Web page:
Onion Yield and Quality Affected by Soil Water Potential as Irrigation Threshold

in HortScience
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  • 1 Malheur Experiment Station, Oregon State University, 595 Onion Avenue, Ontario, OR 97914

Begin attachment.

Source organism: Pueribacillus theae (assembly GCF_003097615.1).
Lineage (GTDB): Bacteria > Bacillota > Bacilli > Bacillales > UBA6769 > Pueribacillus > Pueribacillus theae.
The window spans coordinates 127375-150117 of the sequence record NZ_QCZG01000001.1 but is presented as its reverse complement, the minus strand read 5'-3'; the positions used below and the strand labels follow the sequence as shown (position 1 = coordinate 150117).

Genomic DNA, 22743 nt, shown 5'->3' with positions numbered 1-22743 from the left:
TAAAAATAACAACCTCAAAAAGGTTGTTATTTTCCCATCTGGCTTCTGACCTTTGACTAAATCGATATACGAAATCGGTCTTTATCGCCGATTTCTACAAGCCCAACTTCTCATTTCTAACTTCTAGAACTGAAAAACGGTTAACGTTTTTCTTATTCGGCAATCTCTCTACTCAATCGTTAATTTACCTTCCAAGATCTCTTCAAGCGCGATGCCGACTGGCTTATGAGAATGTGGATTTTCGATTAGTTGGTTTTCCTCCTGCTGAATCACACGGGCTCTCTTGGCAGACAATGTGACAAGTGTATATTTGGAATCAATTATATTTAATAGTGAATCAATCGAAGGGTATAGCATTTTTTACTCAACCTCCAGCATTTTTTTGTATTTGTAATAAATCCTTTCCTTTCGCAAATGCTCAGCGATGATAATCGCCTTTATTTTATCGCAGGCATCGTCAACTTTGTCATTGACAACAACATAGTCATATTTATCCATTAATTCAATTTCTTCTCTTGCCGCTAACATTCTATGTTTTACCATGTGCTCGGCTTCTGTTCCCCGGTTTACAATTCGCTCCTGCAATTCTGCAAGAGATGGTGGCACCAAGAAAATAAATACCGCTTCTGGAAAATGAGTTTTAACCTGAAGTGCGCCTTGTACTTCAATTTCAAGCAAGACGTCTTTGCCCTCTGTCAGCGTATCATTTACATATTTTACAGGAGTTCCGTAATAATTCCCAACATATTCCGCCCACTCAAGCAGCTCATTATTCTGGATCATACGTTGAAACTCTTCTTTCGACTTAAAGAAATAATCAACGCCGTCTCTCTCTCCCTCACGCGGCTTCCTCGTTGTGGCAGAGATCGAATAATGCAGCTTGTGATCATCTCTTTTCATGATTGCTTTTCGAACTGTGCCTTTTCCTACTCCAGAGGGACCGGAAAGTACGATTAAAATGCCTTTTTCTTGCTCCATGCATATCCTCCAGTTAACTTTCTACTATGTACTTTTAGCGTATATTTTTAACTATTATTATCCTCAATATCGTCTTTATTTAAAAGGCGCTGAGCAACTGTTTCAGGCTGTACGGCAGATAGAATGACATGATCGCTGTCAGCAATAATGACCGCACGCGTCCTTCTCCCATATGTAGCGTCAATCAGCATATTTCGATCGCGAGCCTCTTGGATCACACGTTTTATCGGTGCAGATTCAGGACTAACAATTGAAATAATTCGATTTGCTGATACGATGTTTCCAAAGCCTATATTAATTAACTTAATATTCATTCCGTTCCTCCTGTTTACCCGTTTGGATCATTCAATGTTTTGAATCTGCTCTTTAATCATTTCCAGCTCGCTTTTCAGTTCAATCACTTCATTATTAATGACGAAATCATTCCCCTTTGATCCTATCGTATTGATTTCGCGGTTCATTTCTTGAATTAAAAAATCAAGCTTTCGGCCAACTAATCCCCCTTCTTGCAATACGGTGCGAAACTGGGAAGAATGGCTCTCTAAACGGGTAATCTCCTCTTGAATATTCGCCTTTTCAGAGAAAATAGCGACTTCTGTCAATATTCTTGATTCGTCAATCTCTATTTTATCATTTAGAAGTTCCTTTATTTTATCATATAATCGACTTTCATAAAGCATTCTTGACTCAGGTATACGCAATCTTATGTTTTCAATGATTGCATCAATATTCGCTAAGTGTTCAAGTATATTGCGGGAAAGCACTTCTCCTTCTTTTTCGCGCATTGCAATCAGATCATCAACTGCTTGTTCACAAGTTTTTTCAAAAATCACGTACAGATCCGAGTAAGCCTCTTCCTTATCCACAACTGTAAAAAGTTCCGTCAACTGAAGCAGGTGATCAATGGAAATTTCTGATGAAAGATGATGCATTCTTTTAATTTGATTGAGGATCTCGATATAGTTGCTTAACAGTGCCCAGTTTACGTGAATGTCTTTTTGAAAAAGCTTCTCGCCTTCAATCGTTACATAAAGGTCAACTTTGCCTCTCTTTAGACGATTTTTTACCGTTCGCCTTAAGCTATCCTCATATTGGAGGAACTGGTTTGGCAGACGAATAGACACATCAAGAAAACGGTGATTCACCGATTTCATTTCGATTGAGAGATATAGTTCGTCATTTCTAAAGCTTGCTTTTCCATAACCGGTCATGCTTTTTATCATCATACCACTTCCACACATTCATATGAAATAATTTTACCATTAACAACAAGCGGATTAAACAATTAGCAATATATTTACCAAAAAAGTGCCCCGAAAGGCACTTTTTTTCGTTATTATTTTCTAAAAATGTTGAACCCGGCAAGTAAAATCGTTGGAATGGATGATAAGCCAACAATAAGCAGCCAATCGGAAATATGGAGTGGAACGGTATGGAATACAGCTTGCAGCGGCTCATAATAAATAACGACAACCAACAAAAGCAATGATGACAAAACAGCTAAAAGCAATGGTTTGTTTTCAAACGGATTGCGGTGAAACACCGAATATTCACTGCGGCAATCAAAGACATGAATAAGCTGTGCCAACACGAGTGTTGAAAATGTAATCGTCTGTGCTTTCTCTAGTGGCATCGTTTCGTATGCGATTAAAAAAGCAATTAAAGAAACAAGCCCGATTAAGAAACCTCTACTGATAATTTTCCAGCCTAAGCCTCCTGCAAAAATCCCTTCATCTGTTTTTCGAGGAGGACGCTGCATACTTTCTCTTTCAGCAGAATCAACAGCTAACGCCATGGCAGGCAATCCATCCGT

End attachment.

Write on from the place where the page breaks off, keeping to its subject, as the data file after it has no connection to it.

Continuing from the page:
Onion (Allium cepa L., `Great Scott') was grown on silt loam soils and submitted to four irrigation thresholds (-25, -50, -75, and -100 kPa) in 1992 and six irrigation thresholds (-12.5, -25, -37.5, -50, -75, and -100 kPa) in 1993 and 1994. Irrigation thresholds (soil water potential measured at 0.2-m depth) were used as criteria to initiate furrow irrigations. Onions were evaluated for yield and grade after 70 days of storage. In 1992 and 1994, total yield, marketable yield, and profit increased with increasing irrigation threshold. In 1993, total yield increased with increasing irrigation threshold, but marketable yield and profit were maximized by a calculated threshold of -27 kPa due to a substantial increase of decomposition during storage with increasing threshold.

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